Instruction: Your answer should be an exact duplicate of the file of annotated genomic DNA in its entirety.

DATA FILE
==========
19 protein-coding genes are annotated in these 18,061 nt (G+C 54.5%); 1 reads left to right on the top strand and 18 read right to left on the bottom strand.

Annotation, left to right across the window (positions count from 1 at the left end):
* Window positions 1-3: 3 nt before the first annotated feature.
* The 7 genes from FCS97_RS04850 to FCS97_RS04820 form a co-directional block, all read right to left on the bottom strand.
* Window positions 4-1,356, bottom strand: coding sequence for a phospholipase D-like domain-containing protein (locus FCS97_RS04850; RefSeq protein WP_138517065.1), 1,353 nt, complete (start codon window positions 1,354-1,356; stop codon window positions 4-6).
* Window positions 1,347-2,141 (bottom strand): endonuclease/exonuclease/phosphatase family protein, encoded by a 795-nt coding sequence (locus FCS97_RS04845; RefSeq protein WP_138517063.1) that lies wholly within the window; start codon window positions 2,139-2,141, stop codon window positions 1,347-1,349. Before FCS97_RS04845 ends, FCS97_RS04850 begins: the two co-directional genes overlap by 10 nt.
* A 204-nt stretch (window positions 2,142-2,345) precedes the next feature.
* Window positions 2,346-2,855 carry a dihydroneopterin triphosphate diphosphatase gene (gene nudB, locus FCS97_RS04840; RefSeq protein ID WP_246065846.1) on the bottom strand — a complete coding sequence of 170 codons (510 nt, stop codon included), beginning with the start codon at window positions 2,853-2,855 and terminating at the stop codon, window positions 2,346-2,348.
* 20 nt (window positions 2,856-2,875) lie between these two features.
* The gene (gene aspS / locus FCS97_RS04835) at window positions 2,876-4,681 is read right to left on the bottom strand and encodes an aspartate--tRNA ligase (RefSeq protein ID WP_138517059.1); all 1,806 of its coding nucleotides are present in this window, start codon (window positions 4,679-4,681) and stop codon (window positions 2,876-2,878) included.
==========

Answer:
19 protein-coding genes are annotated in these 18,061 nt (G+C 54.5%); 1 reads left to right on the top strand and 18 read right to left on the bottom strand.

Annotation, left to right across the window (positions count from 1 at the left end):
* Window positions 1-3: 3 nt before the first annotated feature.
* The 7 genes from FCS97_RS04850 to FCS97_RS04820 form a co-directional block, all read right to left on the bottom strand.
* Window positions 4-1,356, bottom strand: coding sequence for a phospholipase D-like domain-containing protein (locus FCS97_RS04850; RefSeq protein WP_138517065.1), 1,353 nt, complete (start codon window positions 1,354-1,356; stop codon window positions 4-6).
* Window positions 1,347-2,141 (bottom strand): endonuclease/exonuclease/phosphatase family protein, encoded by a 795-nt coding sequence (locus FCS97_RS04845; RefSeq protein WP_138517063.1) that lies wholly within the window; start codon window positions 2,139-2,141, stop codon window positions 1,347-1,349. Before FCS97_RS04845 ends, FCS97_RS04850 begins: the two co-directional genes overlap by 10 nt.
* A 204-nt stretch (window positions 2,142-2,345) precedes the next feature.
* Window positions 2,346-2,855 carry a dihydroneopterin triphosphate diphosphatase gene (gene nudB, locus FCS97_RS04840; RefSeq protein ID WP_246065846.1) on the bottom strand — a complete coding sequence of 170 codons (510 nt, stop codon included), beginning with the start codon at window positions 2,853-2,855 and terminating at the stop codon, window positions 2,346-2,348.
* 20 nt (window positions 2,856-2,875) lie between these two features.
* The gene (gene aspS / locus FCS97_RS04835) at window positions 2,876-4,681 is read right to left on the bottom strand and encodes an aspartate--tRNA ligase (RefSeq protein ID WP_138517059.1); all 1,806 of its coding nucleotides are present in this window, start codon (window positions 4,679-4,681) and stop codon (window positions 2,876-2,878) included.